Microsoft and Google might be archrivals on the business front, but they share a lot of customers. That means both companies have to grit their teeth and ensure that there’s at least some level of cooperation between the products that those shared customers use.
Google counts an enormous number of Windows users among its installed base for the Chrome browser and for services like Gmail and Google Apps. It can’t afford to ignore Windows 8.
Likewise, Microsoft would love to win those Chrome and Gmail users over to Internet Explorer, Office 365, and Outlook.com, but it has to accept the reality that many of those users have gone Google and aren’t coming back. So for Windows 8, Microsoft has to ensure that Google services work well out of the box.
It’s a classic example of co-opetition.
Over the past few days, I’ve been looking at the state of that relationship. Here’s a rundown of what Google customers can expect from Windows 8.
Let's start with Google Chrome for Metro.
I know, I know. Technically, it's now Windows 8 mode, not Metro.
Microsoft has purged the Metro name from most of its developer documentation, but it lives on in the official guide for browser developers (including Google and Mozilla) who are developing Metro-style enabled desktop browsers. These are curious hybrids that will run both on the traditional desktop and as Windows 8 full-screen apps. Here’s a snippet or two from that documentation, last updated August 16, 2012:
In Windows 8, the browser that the user sets as the default for handling web pages and associated protocols may be designed to access both the Metro style experience as well as the traditional desktop experience. This type of browser is called a Metro style enabled desktop browser.
Chrome 21, the current shipping version of Google’s browser, already supports Metro mode. With this version, setting Chrome as the default browser changes its Start screen icon to the Windows 8 style. Clicking that icon takes you to the Metro-style browser; to switch to the desktop browser, you have to go to the desktop and click the Chrome icon there.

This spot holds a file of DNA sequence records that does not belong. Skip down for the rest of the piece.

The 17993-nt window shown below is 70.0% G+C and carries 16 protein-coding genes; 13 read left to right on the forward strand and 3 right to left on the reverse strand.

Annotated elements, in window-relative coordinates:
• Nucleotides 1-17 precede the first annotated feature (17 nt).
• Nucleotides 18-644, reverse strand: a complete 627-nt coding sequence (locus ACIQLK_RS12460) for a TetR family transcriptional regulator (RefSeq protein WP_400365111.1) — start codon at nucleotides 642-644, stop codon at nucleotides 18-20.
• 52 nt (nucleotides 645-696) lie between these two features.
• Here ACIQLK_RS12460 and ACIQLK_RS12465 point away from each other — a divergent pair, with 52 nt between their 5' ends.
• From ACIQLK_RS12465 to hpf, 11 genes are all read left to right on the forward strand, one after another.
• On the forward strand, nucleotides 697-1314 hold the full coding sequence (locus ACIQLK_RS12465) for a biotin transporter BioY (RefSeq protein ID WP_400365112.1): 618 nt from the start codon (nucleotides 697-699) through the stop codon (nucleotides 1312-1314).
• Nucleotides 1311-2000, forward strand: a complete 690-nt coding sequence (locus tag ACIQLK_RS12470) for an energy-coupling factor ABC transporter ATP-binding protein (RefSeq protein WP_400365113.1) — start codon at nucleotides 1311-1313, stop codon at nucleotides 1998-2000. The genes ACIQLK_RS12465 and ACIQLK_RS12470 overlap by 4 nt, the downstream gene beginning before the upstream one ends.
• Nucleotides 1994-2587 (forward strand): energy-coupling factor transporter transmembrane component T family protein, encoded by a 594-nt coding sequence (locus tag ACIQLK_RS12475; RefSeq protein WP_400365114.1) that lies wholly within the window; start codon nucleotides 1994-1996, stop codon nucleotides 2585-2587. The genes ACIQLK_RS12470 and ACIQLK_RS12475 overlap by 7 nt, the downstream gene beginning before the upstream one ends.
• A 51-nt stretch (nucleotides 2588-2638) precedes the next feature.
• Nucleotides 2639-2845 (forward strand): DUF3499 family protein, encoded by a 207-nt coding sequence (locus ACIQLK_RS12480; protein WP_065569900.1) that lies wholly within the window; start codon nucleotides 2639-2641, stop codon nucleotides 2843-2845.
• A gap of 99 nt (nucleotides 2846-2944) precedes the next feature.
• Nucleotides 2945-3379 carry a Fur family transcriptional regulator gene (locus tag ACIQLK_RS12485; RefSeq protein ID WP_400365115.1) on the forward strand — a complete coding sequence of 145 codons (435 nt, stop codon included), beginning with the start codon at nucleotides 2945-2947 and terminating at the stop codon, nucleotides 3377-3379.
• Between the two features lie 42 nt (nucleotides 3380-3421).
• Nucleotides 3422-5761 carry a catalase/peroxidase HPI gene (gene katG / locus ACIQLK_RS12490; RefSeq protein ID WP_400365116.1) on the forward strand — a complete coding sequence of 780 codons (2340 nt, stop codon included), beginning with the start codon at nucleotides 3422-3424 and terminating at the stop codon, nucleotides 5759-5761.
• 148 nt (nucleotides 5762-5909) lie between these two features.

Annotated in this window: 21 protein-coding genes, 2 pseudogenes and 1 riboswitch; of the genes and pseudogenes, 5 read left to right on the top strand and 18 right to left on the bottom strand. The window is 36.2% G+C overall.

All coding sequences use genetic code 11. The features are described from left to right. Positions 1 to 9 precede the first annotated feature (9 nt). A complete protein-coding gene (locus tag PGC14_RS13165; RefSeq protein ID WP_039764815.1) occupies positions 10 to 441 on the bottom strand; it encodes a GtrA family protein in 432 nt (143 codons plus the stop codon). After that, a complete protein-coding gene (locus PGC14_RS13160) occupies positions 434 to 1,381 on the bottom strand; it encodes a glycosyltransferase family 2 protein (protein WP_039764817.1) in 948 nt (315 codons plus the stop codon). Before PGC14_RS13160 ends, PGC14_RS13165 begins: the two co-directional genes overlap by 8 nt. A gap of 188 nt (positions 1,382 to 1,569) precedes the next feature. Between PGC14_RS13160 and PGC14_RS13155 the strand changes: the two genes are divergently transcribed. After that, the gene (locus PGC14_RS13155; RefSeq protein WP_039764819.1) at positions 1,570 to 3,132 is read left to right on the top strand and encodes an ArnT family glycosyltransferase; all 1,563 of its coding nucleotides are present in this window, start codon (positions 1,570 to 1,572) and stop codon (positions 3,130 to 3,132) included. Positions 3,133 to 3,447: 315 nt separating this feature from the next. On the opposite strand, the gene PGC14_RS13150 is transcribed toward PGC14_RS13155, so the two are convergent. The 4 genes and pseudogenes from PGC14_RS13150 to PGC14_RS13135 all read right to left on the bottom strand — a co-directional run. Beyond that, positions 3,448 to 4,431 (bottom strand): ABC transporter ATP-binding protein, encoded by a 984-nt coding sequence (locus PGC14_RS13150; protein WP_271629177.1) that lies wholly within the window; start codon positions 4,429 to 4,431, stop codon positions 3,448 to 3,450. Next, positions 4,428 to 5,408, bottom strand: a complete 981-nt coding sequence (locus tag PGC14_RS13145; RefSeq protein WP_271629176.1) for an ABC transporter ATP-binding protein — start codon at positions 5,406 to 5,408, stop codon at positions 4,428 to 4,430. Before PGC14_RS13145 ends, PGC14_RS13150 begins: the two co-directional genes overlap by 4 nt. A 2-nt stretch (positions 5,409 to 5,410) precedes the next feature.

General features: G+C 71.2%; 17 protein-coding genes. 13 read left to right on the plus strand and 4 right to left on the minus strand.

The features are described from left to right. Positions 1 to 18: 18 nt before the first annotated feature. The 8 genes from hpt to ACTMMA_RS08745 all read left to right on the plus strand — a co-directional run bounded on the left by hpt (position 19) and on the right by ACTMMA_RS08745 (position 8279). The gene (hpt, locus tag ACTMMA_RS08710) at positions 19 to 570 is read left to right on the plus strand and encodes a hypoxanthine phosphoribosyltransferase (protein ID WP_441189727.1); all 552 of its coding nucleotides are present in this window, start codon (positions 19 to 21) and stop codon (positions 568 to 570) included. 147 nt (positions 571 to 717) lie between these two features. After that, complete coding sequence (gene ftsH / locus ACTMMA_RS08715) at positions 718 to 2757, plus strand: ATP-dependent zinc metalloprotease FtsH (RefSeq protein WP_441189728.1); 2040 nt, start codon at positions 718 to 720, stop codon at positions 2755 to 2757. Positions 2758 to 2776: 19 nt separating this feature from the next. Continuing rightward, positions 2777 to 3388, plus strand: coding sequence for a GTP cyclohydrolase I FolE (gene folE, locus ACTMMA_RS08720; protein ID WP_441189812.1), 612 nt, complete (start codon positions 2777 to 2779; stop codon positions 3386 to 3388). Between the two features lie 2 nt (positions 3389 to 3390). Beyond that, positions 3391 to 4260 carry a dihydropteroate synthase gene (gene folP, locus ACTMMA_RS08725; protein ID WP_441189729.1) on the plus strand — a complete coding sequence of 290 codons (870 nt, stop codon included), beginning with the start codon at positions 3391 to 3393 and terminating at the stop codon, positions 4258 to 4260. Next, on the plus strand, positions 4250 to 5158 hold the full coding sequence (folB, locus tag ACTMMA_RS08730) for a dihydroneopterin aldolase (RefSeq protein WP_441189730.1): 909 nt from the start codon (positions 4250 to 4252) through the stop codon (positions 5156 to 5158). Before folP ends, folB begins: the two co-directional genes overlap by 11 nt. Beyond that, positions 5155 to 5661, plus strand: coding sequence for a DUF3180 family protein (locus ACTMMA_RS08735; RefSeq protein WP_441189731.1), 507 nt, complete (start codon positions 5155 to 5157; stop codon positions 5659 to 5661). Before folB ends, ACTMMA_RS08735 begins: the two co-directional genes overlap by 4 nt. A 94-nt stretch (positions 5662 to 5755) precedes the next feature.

But Chrome version 23 (currently available via the Dev channel) changes this behavior significantly. Setting Chrome as the default browser changes its tile to Metro style. New options on the Chrome menu let you switch back and forth between Metro and desktop versions, reopening all current tabs in the other environment. The Start screen tile remembers your choice, so clicking it takes you to the environment you were last using.
I was able to install extensions in the Metro version of Chrome 21, but they lived in a separate profile from the desktop version. By contrast, extensions I installed in either version of Chrome 23 (Metro or desktop) showed up when switching browser modes. That’s a noteworthy differentiator between Google’s Metro browser and Microsoft’s plugin-free Internet Explorer 10 for Metro.
Changing the default browser to Chrome was more confusing than it should be. See the gallery for details of how this process works.
A lot of people use Google services for their email, calendar, contacts, messaging, and more.
If you’re a Gmail diehard, you’ll be pleased to know that three of the four native Windows 8 communications apps have native support for your Google account, using Exchange ActiveSync to tie things together.
You only need connect your Google account once to integrate your email with the built-in Windows 8 Mail app. At the same time, you can connect your Google calendar and contacts to the Windows 8 Calendar and People apps.
The missing piece of the puzzle, you might have noticed, is the Windows 8 Messaging app, which doesn’t support Google’s Chat features (it’s compatible with Windows Messenger and Facebook messaging).
So why bother? I mean, most Gmail users are accustomed to opening Chrome and checking their mail, so why use a local app? In the case of the Windows 8 apps, there are two very good reasons:
After connecting your Google account to Windows 8, new messages and upcoming calendar events show up in the live tiles on the Start screen. (You can get there with a tap of the Windows key.) That allows you to both check for new mail and see your schedule without having to open an app or a web page.
In addition, you can use the built in Share charm to send content from the Metro-style Chrome browser (or any Windows 8 app) to Mail, with no copying and pasting or context switching required. There’s a keyboard shortcut to make it easier: Windows key + H.
Because the Google Account connection uses Exchange ActiveSync, any changes you make in the web-based interface are reflected immediately in the Windows 8 apps. I added a contact in Gmail using Chrome and watched as it appeared almost immediately in the People app. Similarly, an appointment I entered in the Windows 8 Calendar was reflected in the Google Calendar on the web within seconds.
As for other Google services, support is hit or miss. If you use Google Reader for RSS feeds, for example, you can take your choice of multiple Windows 8 apps that allow you to download and sync your RSS feeds. (I use Feed Reader, a $2.99 app that has been very effective.)
On the other hand, you won’t find any Google+ apps in the Windows Store yet. That shouldn’t be surprising, considering that Google has yet to open up the API for its social network. Eventually, one can expect multiple clients—maybe even one from Google itself.